Would be good to get a definitive answer on this.

Anyone managed to drop their level yet?
Last edited by white exec on 11 Oct 2016, 11:41, edited 2 times in total.

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Re: Simon's new Xantia V6 blog

Post by Mandrake »

white exec wrote:
Stickyfinger wrote:VW do it with two wires ?
Not necessarily. It depends what those two probes are connected to. Looks as if the electronics would be external.
That could be the case, however having an electronics background I should point out that it is actually possible to have a two wire system and have electronics inside the sensor, sharing the same wire for both power and signal, if they're feeling that stingy about the amount of copper cable in use! :twisted:

You just supply the sensor power via a resistor (or the bulb itself) located at the dashboard end, this provides power for the circuitry in the sensor which may internally regulate down to say 2 volts, when the circuitry detects no water it pulls down the supply wire to 2 volts, which would be enough to light a bulb but still continue to power the sensing circuitry. An even simpler arrangement would be possible with a FET and a single resistor in the sensor.

In fact I was testing for exactly this two wire behaviour on my car to try to figure out if that's how they do it. But even before I saw the circuit diagram Jim posted two things told me that this was not the case -

1) connecting a test bulb to the 12v wire on the plug lit the test bulb (but not the dash bulb!) easily with almost no voltage drop at the pin - thus there is no bulb or resistor in series with the supply. (The circuit later confirmed it comes directly from F2!)

2) The part number for the sensor is the same as that used in the S2 V6 - which clearly uses pin 2 as the signal output. Here on the S1 pin 2 isn't connected, so short of a redesigned sensor it could never work in a 2 pin configuration anyway. The sensor would have to be specifically designed to be able to operate in a 2 pin mode.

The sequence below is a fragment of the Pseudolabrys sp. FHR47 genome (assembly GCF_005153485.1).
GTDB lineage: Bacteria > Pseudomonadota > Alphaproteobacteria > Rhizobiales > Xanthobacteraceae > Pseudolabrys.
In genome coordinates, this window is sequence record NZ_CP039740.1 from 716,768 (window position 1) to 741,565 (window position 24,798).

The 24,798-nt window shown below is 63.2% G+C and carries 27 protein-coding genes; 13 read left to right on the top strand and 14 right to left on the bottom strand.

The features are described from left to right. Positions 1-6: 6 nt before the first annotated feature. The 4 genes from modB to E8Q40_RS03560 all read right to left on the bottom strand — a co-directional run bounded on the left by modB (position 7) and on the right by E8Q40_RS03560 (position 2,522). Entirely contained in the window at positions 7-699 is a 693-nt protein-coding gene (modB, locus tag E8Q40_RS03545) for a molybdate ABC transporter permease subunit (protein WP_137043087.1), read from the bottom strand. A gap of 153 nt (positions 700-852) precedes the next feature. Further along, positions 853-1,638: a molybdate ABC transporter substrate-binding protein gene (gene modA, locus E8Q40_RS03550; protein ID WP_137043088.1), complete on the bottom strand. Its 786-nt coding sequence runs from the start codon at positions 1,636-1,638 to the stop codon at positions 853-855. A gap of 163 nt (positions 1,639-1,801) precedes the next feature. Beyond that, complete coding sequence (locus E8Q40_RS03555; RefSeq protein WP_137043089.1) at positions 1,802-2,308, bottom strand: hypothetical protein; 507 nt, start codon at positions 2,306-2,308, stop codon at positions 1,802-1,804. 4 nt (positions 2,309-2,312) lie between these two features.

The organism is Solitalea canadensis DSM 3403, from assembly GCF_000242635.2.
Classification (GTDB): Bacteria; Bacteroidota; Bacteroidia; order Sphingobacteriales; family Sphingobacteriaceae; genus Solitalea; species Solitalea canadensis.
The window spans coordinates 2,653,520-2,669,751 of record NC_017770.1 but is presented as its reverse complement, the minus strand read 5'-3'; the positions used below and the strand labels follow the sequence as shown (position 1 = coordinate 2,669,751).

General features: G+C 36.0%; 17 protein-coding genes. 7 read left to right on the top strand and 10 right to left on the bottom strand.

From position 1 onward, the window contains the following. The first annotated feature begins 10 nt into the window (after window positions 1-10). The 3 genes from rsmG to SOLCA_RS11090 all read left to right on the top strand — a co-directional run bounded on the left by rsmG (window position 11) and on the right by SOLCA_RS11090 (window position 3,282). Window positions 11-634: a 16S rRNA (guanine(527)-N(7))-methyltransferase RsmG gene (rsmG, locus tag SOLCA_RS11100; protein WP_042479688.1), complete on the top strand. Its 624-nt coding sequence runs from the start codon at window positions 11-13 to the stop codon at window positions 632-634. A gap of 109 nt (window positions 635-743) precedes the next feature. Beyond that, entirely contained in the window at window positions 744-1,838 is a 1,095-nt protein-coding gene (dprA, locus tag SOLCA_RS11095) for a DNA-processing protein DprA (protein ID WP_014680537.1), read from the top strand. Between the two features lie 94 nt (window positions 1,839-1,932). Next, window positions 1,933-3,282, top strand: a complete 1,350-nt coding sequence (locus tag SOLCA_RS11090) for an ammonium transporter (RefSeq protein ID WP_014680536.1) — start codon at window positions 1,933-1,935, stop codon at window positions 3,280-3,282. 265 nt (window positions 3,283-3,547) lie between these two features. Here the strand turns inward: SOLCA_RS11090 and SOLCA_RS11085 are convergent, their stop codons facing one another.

Definitely just a **** up in the design. Probably a drafting error which was dutifully followed without question by whoever designed the wiring loom, and not caught by QA or testing until well into production! As the S2 facelift was due in less than a year after the S1 V6 was released they probably decided to defer the fix until the S2 which has a significantly reworked wiring loom throughout the whole car! Sensors still had to be fitted to plug the hole...

Electrically a refit to restore the missing functionality is easy. As we have relatives coming to stay starting next week, then winter I'm not going to go tampering with the car just now but next spring when I have the LHM tank out to do an oil change and filter clean I may see if I can run an extra wire down to the Bitron and get my hands on a 3 pin plug to get it to work. If I do I'll document it on the forum.

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Re: Simon's new Xantia V6 blog

Post by white exec »

Sounds like a plan, Simon.

PS My replacement XM front spheres (don't ask) were finally with me this morning, and will get fitted tomorrow, so a report on the new-type HA valve fitting should be possible quite soon.

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Re: Simon's new Xantia V6 blog

Post by CitroJim »

Chris, sounds like you had an excellent chat with your Citroen mechanics :D It's good to know they really know their stuff but worrying that the implication is given that other errors exist...

Indeed it is so naughty of Citroen to give every impression the coolant level sensor worked! They must have known. Did they have no test schedule to confirm such things worked correctly on prototypes and selected production cars? Such a cavalier attitude is worthy of British Leyland of the 70s!

Maybe they did know but the production wiring looms had already been made - for a low volume car that was produced for only a few months - and it was ignored and hoped nobody would notice... Seems nobody did for 20 years but they reckoned without you Simon!!!

Alasdair, your two V6 Activas. Are they two or three wires to the sensors? It might be interesting to know now if this issue was confined to looms made for RHD V6s only...

This is turning out to be one of the most interesting threads ever on the FCF...

Chris, good to hear you have your spheres. Looking forward to a ride report update soon!